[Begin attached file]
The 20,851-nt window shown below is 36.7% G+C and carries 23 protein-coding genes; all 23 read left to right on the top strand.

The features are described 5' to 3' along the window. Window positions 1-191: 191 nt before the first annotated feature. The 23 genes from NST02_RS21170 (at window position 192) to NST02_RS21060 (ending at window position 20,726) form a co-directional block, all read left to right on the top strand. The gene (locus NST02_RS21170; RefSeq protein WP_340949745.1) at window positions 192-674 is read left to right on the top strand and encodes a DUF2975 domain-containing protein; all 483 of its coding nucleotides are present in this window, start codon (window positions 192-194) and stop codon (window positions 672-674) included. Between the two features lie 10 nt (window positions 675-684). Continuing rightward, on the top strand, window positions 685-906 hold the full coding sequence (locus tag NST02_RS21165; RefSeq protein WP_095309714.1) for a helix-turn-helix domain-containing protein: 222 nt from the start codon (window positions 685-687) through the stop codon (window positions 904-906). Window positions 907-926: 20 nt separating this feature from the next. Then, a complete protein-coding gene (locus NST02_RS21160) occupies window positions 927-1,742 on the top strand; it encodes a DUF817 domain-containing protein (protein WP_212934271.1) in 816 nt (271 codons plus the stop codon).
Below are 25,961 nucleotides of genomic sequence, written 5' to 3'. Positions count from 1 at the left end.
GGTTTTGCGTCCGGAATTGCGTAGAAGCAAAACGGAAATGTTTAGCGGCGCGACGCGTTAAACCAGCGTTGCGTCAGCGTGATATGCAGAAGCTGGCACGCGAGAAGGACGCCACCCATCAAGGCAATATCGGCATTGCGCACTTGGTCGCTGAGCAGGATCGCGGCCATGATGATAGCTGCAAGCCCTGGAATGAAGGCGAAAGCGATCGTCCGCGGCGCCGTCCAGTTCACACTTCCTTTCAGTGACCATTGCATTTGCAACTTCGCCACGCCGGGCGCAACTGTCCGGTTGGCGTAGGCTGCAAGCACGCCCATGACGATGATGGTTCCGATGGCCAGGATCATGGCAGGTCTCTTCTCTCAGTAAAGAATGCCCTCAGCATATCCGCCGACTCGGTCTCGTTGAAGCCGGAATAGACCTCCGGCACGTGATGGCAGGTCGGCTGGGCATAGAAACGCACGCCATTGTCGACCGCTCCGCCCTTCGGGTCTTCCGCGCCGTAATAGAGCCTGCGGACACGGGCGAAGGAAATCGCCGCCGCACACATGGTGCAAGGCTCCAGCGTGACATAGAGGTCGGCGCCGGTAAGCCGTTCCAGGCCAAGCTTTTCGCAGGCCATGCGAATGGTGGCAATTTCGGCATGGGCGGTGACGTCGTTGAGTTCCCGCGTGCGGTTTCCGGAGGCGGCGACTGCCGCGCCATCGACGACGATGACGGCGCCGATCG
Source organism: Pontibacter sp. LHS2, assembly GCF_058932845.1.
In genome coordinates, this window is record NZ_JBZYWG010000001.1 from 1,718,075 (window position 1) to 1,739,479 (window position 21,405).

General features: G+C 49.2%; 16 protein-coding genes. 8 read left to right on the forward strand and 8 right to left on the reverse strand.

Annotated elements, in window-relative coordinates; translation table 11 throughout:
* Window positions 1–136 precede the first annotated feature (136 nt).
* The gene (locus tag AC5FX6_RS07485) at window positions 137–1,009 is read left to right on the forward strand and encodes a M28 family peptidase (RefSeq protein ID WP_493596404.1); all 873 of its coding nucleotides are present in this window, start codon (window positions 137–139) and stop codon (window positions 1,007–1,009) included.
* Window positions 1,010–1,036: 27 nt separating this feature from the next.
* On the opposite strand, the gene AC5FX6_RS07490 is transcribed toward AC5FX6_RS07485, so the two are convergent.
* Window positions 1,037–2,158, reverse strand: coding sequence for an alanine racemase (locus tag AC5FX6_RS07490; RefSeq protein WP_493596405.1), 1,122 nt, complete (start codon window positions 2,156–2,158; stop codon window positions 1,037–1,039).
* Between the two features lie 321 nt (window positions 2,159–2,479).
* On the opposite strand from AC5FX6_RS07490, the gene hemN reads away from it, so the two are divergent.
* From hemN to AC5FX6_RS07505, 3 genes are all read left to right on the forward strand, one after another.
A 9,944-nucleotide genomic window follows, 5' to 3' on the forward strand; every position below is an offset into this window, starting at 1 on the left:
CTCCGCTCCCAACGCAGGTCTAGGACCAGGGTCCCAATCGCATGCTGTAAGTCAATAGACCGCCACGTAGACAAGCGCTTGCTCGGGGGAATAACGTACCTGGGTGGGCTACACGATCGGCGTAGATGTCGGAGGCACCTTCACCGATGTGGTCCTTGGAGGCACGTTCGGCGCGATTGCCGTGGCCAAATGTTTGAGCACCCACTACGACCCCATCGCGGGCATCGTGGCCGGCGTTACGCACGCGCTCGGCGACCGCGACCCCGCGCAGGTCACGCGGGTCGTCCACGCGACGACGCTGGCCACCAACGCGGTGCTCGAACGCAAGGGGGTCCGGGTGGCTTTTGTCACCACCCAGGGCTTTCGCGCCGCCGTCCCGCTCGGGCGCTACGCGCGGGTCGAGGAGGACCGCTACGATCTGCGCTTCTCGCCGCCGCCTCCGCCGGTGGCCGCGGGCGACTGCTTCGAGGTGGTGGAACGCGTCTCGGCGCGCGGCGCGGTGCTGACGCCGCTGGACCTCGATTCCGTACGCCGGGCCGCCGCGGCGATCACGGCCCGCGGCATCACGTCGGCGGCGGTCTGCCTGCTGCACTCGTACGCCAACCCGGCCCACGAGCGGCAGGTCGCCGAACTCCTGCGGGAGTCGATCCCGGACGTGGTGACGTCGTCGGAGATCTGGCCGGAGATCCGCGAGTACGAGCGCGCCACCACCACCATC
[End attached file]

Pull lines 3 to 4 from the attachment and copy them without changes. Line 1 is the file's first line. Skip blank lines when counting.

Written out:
Below are 25,961 nucleotides of genomic sequence, written 5' to 3'. Positions count from 1 at the left end.
GGTTTTGCGTCCGGAATTGCGTAGAAGCAAAACGGAAATGTTTAGCGGCGCGACGCGTTAAACCAGCGTTGCGTCAGCGTGATATGCAGAAGCTGGCACGCGAGAAGGACGCCACCCATCAAGGCAATATCGGCATTGCGCACTTGGTCGCTGAGCAGGATCGCGGCCATGATGATAGCTGCAAGCCCTGGAATGAAGGCGAAAGCGATCGTCCGCGGCGCCGTCCAGTTCACACTTCCTTTCAGTGACCATTGCATTTGCAACTTCGCCACGCCGGGCGCAACTGTCCGGTTGGCGTAGGCTGCAAGCACGCCCATGACGATGATGGTTCCGATGGCCAGGATCATGGCAGGTCTCTTCTCTCAGTAAAGAATGCCCTCAGCATATCCGCCGACTCGGTCTCGTTGAAGCCGGAATAGACCTCCGGCACGTGATGGCAGGTCGGCTGGGCATAGAAACGCACGCCATTGTCGACCGCTCCGCCCTTCGGGTCTTCCGCGCCGTAATAGAGCCTGCGGACACGGGCGAAGGAAATCGCCGCCGCACACATGGTGCAAGGCTCCAGCGTGACATAGAGGTCGGCGCCGGTAAGCCGTTCCAGGCCAAGCTTTTCGCAGGCCATGCGAATGGTGGCAATTTCGGCATGGGCGGTGACGTCGTTGAGTTCCCGCGTGCGGTTTCCGGAGGCGGCGACTGCCGCGCCATCGACGACGATGACGGCGCCGATCG